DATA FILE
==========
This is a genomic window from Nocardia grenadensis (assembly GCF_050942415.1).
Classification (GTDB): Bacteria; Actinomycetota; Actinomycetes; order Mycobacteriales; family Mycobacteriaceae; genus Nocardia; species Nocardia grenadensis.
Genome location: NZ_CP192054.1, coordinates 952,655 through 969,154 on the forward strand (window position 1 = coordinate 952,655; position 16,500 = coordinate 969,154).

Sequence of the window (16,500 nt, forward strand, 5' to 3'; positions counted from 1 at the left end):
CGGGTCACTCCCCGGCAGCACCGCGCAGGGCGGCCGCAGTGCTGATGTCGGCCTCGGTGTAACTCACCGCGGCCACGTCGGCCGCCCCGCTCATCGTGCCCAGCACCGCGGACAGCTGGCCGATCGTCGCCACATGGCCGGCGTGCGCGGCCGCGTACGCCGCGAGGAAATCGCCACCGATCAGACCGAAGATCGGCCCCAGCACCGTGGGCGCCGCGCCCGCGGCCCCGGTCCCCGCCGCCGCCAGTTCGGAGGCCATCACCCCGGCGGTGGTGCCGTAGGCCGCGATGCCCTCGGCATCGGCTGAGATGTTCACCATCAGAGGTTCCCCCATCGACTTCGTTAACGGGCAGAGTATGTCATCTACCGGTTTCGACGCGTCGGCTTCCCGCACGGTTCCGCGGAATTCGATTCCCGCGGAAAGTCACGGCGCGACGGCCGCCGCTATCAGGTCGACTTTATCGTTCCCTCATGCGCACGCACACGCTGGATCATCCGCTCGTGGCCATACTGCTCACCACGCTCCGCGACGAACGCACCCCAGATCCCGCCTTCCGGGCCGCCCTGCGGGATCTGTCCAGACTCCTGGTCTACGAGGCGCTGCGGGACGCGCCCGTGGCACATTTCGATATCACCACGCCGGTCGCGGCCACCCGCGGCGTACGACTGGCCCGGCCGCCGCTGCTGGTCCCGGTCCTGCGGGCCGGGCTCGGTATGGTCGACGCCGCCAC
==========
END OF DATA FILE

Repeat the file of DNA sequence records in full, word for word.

This is a genomic window from Nocardia grenadensis (assembly GCF_050942415.1).
Classification (GTDB): Bacteria; Actinomycetota; Actinomycetes; order Mycobacteriales; family Mycobacteriaceae; genus Nocardia; species Nocardia grenadensis.
Genome location: NZ_CP192054.1, coordinates 952,655 through 969,154 on the forward strand (window position 1 = coordinate 952,655; position 16,500 = coordinate 969,154).

Sequence of the window (16,500 nt, forward strand, 5' to 3'; positions counted from 1 at the left end):
CGGGTCACTCCCCGGCAGCACCGCGCAGGGCGGCCGCAGTGCTGATGTCGGCCTCGGTGTAACTCACCGCGGCCACGTCGGCCGCCCCGCTCATCGTGCCCAGCACCGCGGACAGCTGGCCGATCGTCGCCACATGGCCGGCGTGCGCGGCCGCGTACGCCGCGAGGAAATCGCCACCGATCAGACCGAAGATCGGCCCCAGCACCGTGGGCGCCGCGCCCGCGGCCCCGGTCCCCGCCGCCGCCAGTTCGGAGGCCATCACCCCGGCGGTGGTGCCGTAGGCCGCGATGCCCTCGGCATCGGCTGAGATGTTCACCATCAGAGGTTCCCCCATCGACTTCGTTAACGGGCAGAGTATGTCATCTACCGGTTTCGACGCGTCGGCTTCCCGCACGGTTCCGCGGAATTCGATTCCCGCGGAAAGTCACGGCGCGACGGCCGCCGCTATCAGGTCGACTTTATCGTTCCCTCATGCGCACGCACACGCTGGATCATCCGCTCGTGGCCATACTGCTCACCACGCTCCGCGACGAACGCACCCCAGATCCCGCCTTCCGGGCCGCCCTGCGGGATCTGTCCAGACTCCTGGTCTACGAGGCGCTGCGGGACGCGCCCGTGGCACATTTCGATATCACCACGCCGGTCGCGGCCACCCGCGGCGTACGACTGGCCCGGCCGCCGCTGCTGGTCCCGGTCCTGCGGGCCGGGCTCGGTATGGTCGACGCCGCCAC